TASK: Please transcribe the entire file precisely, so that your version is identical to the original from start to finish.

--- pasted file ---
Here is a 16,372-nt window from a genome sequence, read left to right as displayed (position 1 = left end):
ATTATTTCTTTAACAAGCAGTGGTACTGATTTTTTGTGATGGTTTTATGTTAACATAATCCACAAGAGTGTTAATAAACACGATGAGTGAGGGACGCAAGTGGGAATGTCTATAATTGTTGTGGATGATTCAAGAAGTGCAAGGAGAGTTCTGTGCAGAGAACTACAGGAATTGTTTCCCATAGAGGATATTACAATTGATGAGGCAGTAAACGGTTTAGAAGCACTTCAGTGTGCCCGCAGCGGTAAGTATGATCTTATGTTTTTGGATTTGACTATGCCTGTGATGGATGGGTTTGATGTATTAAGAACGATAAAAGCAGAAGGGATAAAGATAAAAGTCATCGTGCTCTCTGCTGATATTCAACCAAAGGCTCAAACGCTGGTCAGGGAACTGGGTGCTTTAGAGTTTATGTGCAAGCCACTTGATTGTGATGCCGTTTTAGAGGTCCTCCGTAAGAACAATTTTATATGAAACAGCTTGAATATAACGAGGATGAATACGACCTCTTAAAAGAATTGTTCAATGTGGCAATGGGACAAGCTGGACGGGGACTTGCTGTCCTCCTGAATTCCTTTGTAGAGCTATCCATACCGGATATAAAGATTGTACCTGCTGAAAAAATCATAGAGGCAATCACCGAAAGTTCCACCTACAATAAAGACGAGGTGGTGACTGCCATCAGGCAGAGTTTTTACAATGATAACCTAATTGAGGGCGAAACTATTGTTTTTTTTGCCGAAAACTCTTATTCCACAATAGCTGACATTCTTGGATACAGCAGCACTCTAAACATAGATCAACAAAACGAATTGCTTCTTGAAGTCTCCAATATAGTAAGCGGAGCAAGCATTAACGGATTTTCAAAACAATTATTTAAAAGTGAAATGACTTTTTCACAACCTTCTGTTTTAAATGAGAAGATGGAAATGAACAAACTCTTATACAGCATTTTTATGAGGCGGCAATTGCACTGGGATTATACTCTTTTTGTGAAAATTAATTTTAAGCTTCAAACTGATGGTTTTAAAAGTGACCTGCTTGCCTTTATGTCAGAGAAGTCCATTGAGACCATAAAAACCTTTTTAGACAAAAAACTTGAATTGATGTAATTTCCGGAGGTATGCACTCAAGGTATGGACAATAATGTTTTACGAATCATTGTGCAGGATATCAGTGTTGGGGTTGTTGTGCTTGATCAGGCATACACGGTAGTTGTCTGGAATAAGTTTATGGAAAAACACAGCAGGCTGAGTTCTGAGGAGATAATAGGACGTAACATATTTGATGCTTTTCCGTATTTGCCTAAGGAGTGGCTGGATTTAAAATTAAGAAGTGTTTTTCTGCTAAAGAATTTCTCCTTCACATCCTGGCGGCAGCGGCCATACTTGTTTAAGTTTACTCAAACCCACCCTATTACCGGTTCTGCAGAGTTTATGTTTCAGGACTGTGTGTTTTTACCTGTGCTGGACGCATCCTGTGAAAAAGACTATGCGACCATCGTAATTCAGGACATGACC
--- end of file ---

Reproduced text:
Here is a 16,372-nt window from a genome sequence, read left to right as displayed (position 1 = left end):
ATTATTTCTTTAACAAGCAGTGGTACTGATTTTTTGTGATGGTTTTATGTTAACATAATCCACAAGAGTGTTAATAAACACGATGAGTGAGGGACGCAAGTGGGAATGTCTATAATTGTTGTGGATGATTCAAGAAGTGCAAGGAGAGTTCTGTGCAGAGAACTACAGGAATTGTTTCCCATAGAGGATATTACAATTGATGAGGCAGTAAACGGTTTAGAAGCACTTCAGTGTGCCCGCAGCGGTAAGTATGATCTTATGTTTTTGGATTTGACTATGCCTGTGATGGATGGGTTTGATGTATTAAGAACGATAAAAGCAGAAGGGATAAAGATAAAAGTCATCGTGCTCTCTGCTGATATTCAACCAAAGGCTCAAACGCTGGTCAGGGAACTGGGTGCTTTAGAGTTTATGTGCAAGCCACTTGATTGTGATGCCGTTTTAGAGGTCCTCCGTAAGAACAATTTTATATGAAACAGCTTGAATATAACGAGGATGAATACGACCTCTTAAAAGAATTGTTCAATGTGGCAATGGGACAAGCTGGACGGGGACTTGCTGTCCTCCTGAATTCCTTTGTAGAGCTATCCATACCGGATATAAAGATTGTACCTGCTGAAAAAATCATAGAGGCAATCACCGAAAGTTCCACCTACAATAAAGACGAGGTGGTGACTGCCATCAGGCAGAGTTTTTACAATGATAACCTAATTGAGGGCGAAACTATTGTTTTTTTTGCCGAAAACTCTTATTCCACAATAGCTGACATTCTTGGATACAGCAGCACTCTAAACATAGATCAACAAAACGAATTGCTTCTTGAAGTCTCCAATATAGTAAGCGGAGCAAGCATTAACGGATTTTCAAAACAATTATTTAAAAGTGAAATGACTTTTTCACAACCTTCTGTTTTAAATGAGAAGATGGAAATGAACAAACTCTTATACAGCATTTTTATGAGGCGGCAATTGCACTGGGATTATACTCTTTTTGTGAAAATTAATTTTAAGCTTCAAACTGATGGTTTTAAAAGTGACCTGCTTGCCTTTATGTCAGAGAAGTCCATTGAGACCATAAAAACCTTTTTAGACAAAAAACTTGAATTGATGTAATTTCCGGAGGTATGCACTCAAGGTATGGACAATAATGTTTTACGAATCATTGTGCAGGATATCAGTGTTGGGGTTGTTGTGCTTGATCAGGCATACACGGTAGTTGTCTGGAATAAGTTTATGGAAAAACACAGCAGGCTGAGTTCTGAGGAGATAATAGGACGTAACATATTTGATGCTTTTCCGTATTTGCCTAAGGAGTGGCTGGATTTAAAATTAAGAAGTGTTTTTCTGCTAAAGAATTTCTCCTTCACATCCTGGCGGCAGCGGCCATACTTGTTTAAGTTTACTCAAACCCACCCTATTACCGGTTCTGCAGAGTTTATGTTTCAGGACTGTGTGTTTTTACCTGTGCTGGACGCATCCTGTGAAAAAGACTATGCGACCATCGTAATTCAGGACATGACC